For someone who grew up with asthma and who, shamefully but admittedly, barely learned how to ride a bike five years ago, it has been a challenge. I’ve had a couple falls here and there, bruises, injuries, blood, sweat and tears. But with every fall I have, I commit myself to riding even more.

Cycling has become my therapy, a healthy escape from the weekly workload, the bars and the drama that it sometimes entails.

It’s also a game of mind versus body — “just one more mile … one more … one more,” I tell myself.

When I ride I focus on the people that the event benefits, and I can also focus on myself and my life. Whether I’m riding with my team, my partner or by myself, it is always an enjoyable experience for me.

I may not know the people that the event benefits, but I know that it will make a difference, that I will finally make a difference. I’ve learned to participate in life and help those in need, those who want another day in this world, who want to know they’re still appreciated and not forgotten.

AIDS may be incurable, but our apathy and inability to help has a cure. It only takes a minute, the click of a mouse, to donate online and change someone’s life.

So as I prepare to hit the pavement in September in my 88 percent polyester/12 percent spandex cycling shorts, I look forward to hearing from the organizations and the people that your contributions go towards.

And I hope to return next year and do it all over again with a bigger fundraising goal and more support.

To donate to Eddie Munoz or any other Lone Star Ride rider, go online to LoneStarRide.org.

This article appeared in the Dallas Voice print edition September 3, 2010.

—  Michael Stephens

Barry Winchell’s parents write: End DADT and urge Senators ‘be on the right side of history’

Very powerful op-ed today from Pat and Wally Kutelles, the parents of Barry Winchell:

The coffee was brewing and we were just starting our day when the telephone rang the morning of July 5, 1999. It was a call that every parent prays never will come.

The Army colonel was calling from Fort Campbell, Kentucky, where our son was based in the U.S. Army. A fellow soldier had attacked our son, Barry Winchell. He had been taken to a civilian hospital in Nashville, Tennessee.

We raced to the Kansas City airport. When we arrived at the hospital, Barry was clinging to life. His face was unrecognizable. Contrary to what the colonel had said on the telephone, Barry had not been kicked in the head by the other soldier. He had been beaten with a baseball bat as he slept in the barracks. The doctor said he had irreparable brain damage and recovery was unlikely.

Barry had been a victim of constant, vicious harassment after another soldier — one of two involved in his murder — started a rumor that he was gay.

Several of Barry’s superiors were witnesses to the harassment, yet did nothing about it. Some of those superiors not only did nothing to stop the escalation of violence that would lead to our son’s death, they also took part in the harassment.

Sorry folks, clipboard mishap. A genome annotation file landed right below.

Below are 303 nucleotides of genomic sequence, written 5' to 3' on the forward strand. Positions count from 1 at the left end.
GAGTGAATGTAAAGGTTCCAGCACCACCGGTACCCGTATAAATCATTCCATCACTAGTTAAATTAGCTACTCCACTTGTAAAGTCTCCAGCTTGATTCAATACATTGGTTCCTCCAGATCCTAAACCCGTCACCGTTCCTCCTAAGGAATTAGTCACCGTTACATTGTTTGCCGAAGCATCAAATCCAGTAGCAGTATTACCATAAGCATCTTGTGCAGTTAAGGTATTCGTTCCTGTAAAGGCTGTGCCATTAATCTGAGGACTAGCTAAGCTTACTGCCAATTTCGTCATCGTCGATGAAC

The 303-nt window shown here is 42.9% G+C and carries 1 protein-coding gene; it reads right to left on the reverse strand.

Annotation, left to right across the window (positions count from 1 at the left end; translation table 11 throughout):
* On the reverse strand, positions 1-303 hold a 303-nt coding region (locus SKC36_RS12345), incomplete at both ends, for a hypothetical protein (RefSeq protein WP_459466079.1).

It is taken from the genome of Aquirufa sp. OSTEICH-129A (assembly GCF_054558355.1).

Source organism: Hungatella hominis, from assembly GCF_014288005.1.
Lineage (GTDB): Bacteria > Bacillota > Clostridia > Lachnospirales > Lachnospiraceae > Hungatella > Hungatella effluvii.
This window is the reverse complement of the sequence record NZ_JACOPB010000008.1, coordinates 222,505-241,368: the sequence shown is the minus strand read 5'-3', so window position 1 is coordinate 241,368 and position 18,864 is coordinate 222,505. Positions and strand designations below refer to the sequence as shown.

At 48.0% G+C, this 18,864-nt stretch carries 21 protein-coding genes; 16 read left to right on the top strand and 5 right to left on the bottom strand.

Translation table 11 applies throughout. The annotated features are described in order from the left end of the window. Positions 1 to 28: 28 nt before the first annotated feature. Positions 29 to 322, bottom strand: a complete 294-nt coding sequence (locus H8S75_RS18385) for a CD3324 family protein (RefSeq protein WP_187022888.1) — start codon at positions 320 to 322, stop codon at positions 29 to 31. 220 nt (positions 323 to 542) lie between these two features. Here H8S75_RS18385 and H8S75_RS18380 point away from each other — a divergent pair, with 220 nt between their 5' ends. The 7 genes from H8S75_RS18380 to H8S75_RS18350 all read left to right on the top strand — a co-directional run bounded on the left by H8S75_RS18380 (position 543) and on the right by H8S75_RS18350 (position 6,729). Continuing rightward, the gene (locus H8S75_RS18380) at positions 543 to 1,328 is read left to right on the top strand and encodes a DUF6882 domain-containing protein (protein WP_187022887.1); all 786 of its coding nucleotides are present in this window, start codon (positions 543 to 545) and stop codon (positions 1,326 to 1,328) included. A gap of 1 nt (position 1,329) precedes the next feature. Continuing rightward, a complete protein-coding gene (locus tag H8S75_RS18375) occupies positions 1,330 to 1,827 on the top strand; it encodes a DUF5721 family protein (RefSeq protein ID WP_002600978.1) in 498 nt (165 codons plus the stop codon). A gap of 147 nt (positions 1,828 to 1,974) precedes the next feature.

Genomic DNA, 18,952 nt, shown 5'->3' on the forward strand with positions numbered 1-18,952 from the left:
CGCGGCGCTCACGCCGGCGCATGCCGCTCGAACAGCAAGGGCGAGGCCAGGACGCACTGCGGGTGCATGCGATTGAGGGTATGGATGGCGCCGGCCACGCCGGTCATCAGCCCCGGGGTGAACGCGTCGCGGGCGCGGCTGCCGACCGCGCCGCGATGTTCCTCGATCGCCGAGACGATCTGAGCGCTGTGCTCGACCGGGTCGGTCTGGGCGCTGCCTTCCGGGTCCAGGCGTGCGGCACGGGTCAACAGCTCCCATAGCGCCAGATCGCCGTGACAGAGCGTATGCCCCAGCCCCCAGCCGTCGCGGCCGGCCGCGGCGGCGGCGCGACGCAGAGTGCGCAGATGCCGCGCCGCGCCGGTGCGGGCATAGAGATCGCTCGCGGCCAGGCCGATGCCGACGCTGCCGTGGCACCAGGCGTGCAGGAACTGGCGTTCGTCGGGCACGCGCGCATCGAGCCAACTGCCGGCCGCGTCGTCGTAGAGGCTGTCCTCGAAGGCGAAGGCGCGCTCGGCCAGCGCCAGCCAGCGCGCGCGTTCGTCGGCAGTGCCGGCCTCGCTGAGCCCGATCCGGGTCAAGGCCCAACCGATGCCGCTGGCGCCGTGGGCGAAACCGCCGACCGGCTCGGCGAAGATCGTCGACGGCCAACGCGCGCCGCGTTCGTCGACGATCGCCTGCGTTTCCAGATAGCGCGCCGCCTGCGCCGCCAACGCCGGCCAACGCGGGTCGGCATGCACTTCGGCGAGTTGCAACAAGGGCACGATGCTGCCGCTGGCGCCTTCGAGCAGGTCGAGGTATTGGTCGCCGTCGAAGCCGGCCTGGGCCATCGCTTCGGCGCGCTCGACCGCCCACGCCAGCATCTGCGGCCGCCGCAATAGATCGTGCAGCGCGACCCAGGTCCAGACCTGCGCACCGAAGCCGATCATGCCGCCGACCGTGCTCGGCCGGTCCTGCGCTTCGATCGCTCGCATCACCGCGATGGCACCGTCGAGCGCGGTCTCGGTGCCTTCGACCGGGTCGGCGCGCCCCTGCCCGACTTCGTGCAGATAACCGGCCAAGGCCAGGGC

Barry’s parents have been stalwart allies in the campaign to end DADT. We’re at a pivotal point in the debate. So, they’ve spoken out again:

The attitude of society toward gays serving in the military has changed in the 17 years since DADT went into effect. It’s no longer the divisive issue it used to be. When we go to Capitol Hill, we talk about the change we’ve witnessed in our lifetimes on LGBT — lesbian, gay, bisexual and transgendered — issues. It’s clear to us that the younger generation of service members couldn’t care less about sexual orientation. But they couldn’t care more about integrity and honesty, serving one’s country and being supportive of their comrades.

Our work to repeal the law that contributed to our son’s death has given us focus. We look forward to the day when this law is repealed and when the armed forces adopt a policy that demonstrates clearly that all service members, including those who are gay or lesbian, are worthy of serving our country with dignity and integrity.

Only then can our sons and daughters feel safe in reporting harassment. Only then will their superiors, up the chain of command, be held fully responsible for protecting our sons and daughters equally, no matter what their sexual orientation.

Soon, members of the U.S. Senate will have an opportunity to ensure that Barry’s death was not in vain, that no other young man or woman will be denied the chance to serve the country they love simply because of their actual or perceived sexual orientation. Joint Chiefs Chairman Adm. Michael Mullen has said it is the right thing to do. We urge senators to stand with Admiral Mullen and be on the right side of history.




AMERICAblog Gay

—  John Wright

Watch: Matt Morris Calls on Fans to Urge Best Buy to Stop Donating to Anti-Gay PAC ‘MN Forward’

Matt_morris

After learning about Best Buy and Target's contributions to anti-gay PAC MN Forward, singer/songwriter Matt Morris amended a YouTube video he posted over the weekend in which he expressed excitement that Best Buy was promoting copies of his latest CD on TVs throughout the store.

In the new video, Morris urges fans to print out a copy of the open letter from HRC urging Best Buy and Target to "make it right" with regard to the MN Forward donations, and take the letter to their local Best Buy.

Watch, AFTER THE JUMP


Towleroad News #gay

—  John Wright